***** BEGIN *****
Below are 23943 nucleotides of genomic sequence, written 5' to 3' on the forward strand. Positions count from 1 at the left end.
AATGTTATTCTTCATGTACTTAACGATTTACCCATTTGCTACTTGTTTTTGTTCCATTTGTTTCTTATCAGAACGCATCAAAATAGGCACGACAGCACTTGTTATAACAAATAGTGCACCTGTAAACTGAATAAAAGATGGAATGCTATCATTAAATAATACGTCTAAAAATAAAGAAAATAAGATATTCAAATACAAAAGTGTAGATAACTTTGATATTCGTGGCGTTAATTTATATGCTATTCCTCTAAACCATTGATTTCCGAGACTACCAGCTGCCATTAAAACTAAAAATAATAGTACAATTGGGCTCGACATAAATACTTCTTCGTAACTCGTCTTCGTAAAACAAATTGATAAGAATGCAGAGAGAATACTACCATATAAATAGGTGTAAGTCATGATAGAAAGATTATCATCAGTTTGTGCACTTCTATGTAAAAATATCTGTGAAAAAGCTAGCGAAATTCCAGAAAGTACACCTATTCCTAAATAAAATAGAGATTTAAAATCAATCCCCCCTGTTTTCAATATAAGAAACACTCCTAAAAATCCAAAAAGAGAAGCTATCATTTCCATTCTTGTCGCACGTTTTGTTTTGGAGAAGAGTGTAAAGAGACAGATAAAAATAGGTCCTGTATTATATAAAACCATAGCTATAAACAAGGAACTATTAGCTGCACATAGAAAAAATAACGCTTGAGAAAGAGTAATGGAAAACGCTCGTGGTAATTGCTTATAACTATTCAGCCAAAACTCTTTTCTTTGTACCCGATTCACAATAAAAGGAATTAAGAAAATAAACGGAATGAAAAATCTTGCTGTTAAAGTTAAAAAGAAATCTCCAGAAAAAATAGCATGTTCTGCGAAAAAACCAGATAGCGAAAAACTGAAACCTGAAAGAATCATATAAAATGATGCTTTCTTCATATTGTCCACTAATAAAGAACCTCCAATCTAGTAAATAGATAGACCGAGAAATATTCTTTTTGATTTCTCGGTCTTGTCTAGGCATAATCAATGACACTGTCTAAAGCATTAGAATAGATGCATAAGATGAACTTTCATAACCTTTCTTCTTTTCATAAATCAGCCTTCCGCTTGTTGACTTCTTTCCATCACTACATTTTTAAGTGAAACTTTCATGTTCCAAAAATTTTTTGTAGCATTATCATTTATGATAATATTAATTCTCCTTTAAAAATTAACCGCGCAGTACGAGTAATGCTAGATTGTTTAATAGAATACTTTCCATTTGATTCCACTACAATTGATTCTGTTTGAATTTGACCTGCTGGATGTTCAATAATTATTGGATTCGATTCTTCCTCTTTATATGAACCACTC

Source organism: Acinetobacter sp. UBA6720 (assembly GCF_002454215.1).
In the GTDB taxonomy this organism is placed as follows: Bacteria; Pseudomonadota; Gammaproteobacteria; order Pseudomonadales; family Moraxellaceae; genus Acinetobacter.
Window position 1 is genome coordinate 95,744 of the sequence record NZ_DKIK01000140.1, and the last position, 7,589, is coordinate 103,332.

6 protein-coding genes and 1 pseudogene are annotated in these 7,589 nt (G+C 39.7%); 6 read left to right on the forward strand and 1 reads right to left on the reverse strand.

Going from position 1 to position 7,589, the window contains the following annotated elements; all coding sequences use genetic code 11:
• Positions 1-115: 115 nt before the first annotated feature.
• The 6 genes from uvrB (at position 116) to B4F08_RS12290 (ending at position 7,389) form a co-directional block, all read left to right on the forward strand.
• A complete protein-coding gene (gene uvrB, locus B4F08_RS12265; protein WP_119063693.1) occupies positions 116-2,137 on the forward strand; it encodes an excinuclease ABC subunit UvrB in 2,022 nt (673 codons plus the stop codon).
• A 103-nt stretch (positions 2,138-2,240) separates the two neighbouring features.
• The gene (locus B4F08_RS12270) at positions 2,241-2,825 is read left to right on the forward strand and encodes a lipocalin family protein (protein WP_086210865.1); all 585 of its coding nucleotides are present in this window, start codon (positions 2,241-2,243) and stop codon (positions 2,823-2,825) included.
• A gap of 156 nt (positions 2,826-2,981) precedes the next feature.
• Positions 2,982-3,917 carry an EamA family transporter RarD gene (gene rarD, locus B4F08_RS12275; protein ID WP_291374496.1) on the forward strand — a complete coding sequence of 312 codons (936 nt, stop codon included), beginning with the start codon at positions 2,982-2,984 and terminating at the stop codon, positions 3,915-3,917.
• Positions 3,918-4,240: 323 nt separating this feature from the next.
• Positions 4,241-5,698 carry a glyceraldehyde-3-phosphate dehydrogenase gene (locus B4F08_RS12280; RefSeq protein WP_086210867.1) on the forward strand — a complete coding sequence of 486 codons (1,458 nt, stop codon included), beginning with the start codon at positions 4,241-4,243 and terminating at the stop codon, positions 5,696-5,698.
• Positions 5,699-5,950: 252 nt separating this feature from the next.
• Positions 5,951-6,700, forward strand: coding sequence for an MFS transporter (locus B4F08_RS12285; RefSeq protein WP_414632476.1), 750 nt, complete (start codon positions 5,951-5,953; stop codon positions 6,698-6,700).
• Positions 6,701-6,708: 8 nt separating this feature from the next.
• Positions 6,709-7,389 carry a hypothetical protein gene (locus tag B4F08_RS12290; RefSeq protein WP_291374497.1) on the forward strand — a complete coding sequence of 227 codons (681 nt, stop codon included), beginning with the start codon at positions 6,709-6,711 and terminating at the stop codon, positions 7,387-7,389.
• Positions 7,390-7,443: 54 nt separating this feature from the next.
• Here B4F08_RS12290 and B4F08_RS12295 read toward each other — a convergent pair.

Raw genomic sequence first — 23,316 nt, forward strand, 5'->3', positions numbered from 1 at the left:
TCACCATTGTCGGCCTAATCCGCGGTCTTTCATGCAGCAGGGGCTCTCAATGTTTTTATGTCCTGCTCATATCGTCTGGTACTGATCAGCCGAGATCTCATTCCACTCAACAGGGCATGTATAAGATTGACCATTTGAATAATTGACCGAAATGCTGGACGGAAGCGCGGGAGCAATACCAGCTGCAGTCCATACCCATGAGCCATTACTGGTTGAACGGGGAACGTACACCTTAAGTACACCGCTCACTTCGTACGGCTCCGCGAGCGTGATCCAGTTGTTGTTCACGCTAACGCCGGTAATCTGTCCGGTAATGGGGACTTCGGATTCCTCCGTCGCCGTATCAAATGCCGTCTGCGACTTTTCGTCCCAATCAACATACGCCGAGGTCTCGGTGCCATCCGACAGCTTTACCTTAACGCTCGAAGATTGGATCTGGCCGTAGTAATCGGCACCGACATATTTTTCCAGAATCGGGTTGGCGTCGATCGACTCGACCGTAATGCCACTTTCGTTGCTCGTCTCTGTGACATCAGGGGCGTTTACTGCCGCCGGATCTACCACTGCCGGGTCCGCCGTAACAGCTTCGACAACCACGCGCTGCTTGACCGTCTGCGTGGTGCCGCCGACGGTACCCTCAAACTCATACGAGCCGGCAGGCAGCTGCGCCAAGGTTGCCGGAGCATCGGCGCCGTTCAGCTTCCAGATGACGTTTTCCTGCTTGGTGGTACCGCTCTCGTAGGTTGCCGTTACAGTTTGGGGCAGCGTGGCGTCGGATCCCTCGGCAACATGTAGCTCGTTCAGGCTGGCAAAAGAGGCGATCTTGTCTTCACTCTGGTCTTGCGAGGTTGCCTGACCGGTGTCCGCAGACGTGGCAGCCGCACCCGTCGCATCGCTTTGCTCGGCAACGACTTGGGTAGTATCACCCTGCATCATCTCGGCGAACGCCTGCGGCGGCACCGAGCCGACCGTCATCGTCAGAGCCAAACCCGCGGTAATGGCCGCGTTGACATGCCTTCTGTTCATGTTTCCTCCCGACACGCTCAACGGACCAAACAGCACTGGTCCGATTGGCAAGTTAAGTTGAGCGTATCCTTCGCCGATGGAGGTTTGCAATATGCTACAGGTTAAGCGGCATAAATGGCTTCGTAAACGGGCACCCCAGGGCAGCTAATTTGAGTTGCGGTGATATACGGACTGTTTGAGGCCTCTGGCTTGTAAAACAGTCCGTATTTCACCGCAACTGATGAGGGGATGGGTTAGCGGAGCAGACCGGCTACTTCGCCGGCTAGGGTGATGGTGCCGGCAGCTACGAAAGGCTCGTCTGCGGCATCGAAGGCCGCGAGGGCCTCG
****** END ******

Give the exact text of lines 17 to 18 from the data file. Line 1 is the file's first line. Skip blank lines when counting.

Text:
• Positions 5,699-5,950: 252 nt separating this feature from the next.
• Positions 5,951-6,700, forward strand: coding sequence for an MFS transporter (locus B4F08_RS12285; RefSeq protein WP_414632476.1), 750 nt, complete (start codon positions 5,951-5,953; stop codon positions 6,698-6,700).